on a falsehood.

Judy Palya Loether knew only that she'd lost her father when she was 7 weeks old. He was a
mystery to her. Who would she be now if she'd had him, if she'd had a daddy who loved her
and made her feel like his darling girl? Sifting through documents in her mother's attic, she
sought connection to her father. It had not yet occurred to her to ask the Supreme Court to
correct a decades-old error. She was trying only to find her own past.

On occasion, in that cool, quiet attic, she held up certain documents, the ones stamped
"secret." That's what truly fascinated her: the word secret.

*

Government's 'Absolute Privilege'

To this day, U.S. vs. Reynolds represents the Supreme Court's only substantive examination of
the state secrets privilege. Law professors consider Reynolds the judicial foundation of
national security law.

On paper, Reynolds offered what many consider to be a reasonable compromise between the
public's right to information and the government's need to keep secrets. How that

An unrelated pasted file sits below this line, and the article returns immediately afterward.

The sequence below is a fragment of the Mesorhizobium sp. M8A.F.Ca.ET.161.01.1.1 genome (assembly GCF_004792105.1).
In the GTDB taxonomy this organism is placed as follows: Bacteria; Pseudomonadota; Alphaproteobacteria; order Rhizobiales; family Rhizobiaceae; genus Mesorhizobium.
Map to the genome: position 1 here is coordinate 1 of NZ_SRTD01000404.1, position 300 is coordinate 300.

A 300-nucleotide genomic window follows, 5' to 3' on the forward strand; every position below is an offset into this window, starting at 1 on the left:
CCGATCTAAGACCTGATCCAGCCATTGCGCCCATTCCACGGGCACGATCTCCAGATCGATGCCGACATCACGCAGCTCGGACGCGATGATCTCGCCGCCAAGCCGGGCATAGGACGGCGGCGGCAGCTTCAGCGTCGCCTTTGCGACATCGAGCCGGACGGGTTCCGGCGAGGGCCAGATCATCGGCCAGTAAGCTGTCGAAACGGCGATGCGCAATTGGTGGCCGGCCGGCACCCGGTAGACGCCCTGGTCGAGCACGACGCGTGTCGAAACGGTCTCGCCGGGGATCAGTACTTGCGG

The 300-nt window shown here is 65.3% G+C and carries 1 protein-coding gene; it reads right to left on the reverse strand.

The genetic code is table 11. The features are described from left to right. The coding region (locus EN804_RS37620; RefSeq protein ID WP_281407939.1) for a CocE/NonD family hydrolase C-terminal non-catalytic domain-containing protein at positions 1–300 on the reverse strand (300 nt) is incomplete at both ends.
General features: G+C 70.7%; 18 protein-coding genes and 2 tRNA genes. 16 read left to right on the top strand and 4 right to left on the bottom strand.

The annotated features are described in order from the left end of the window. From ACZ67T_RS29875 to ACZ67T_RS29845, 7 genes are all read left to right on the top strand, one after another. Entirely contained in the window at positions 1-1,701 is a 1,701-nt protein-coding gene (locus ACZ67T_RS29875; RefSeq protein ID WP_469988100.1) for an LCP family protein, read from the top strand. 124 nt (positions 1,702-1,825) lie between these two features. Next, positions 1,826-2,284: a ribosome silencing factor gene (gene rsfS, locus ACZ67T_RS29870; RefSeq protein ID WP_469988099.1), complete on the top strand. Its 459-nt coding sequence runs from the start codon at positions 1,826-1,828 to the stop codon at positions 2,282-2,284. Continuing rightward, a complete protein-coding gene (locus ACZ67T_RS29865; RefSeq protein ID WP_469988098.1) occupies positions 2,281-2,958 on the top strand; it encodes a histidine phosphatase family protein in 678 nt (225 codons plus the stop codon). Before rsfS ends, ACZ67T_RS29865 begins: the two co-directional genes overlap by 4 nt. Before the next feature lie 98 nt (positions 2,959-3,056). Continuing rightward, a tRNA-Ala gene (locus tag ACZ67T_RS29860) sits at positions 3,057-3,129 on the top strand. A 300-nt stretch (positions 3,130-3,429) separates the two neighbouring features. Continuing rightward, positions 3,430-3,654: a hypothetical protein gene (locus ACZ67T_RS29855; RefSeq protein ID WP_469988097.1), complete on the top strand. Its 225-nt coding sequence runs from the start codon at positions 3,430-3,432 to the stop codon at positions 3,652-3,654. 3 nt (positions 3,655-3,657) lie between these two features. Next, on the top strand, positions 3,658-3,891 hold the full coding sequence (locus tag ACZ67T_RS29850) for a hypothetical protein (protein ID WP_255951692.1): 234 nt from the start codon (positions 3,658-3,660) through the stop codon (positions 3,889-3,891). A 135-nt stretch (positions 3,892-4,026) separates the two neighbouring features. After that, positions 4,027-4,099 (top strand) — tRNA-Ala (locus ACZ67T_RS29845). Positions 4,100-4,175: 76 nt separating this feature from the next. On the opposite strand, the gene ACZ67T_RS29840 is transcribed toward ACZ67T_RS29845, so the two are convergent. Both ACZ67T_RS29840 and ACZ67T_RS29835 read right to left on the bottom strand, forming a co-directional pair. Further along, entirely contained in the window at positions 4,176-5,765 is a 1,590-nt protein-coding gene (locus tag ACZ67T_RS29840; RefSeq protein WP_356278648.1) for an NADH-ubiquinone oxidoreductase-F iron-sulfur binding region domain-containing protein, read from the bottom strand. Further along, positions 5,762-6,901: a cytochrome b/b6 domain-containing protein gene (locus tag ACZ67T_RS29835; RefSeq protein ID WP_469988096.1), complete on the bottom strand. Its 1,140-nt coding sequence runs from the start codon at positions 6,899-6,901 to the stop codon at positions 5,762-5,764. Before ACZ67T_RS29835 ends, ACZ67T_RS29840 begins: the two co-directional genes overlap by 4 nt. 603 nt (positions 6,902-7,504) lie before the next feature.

compromise came to be applied is what troubles a number of lawyers and legal experts. Their
objections often echo the concerns voiced half a century ago by William Kirkpatrick and
Albert Maris, the trial and appellate judges who, in finding for the three widows, declared it
"contrary to sound public policy" to let the government decide what could be kept secret.

In the end, critics maintain, Reynolds put judges in the position of ruling blindly, without
knowing the contents of requested documents. Amid such uncertainty, government lawyers
found it hard to resist invoking state secrets in all sorts of cases. To some opponents, the
impulse to protect military secrets began to look like the impulse to cover up mistakes, avoid
embarrassment and gain insulation from liability.

What was meant as a shield to protect national security, plaintiffs' lawyers started
complaining, now was being used as a sword to kill litigation. At the least, one law professor
observed, the interests of the administration in power sometimes seemed to get confused with